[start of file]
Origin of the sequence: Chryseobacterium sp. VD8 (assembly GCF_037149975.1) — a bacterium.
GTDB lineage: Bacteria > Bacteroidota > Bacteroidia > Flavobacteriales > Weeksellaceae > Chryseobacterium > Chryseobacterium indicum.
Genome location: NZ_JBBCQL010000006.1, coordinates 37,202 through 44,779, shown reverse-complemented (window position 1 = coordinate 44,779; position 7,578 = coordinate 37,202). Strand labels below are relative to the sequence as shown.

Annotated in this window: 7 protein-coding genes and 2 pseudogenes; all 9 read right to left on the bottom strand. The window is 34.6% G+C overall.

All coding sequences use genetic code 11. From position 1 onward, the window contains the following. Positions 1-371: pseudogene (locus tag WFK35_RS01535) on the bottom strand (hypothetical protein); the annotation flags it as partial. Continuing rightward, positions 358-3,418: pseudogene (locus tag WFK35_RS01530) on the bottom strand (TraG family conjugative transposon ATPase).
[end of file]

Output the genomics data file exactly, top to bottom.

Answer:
Origin of the sequence: Chryseobacterium sp. VD8 (assembly GCF_037149975.1) — a bacterium.
GTDB lineage: Bacteria > Bacteroidota > Bacteroidia > Flavobacteriales > Weeksellaceae > Chryseobacterium > Chryseobacterium indicum.
Genome location: NZ_JBBCQL010000006.1, coordinates 37,202 through 44,779, shown reverse-complemented (window position 1 = coordinate 44,779; position 7,578 = coordinate 37,202). Strand labels below are relative to the sequence as shown.

Annotated in this window: 7 protein-coding genes and 2 pseudogenes; all 9 read right to left on the bottom strand. The window is 34.6% G+C overall.

All coding sequences use genetic code 11. From position 1 onward, the window contains the following. Positions 1-371: pseudogene (locus tag WFK35_RS01535) on the bottom strand (hypothetical protein); the annotation flags it as partial. Continuing rightward, positions 358-3,418: pseudogene (locus tag WFK35_RS01530) on the bottom strand (TraG family conjugative transposon ATPase).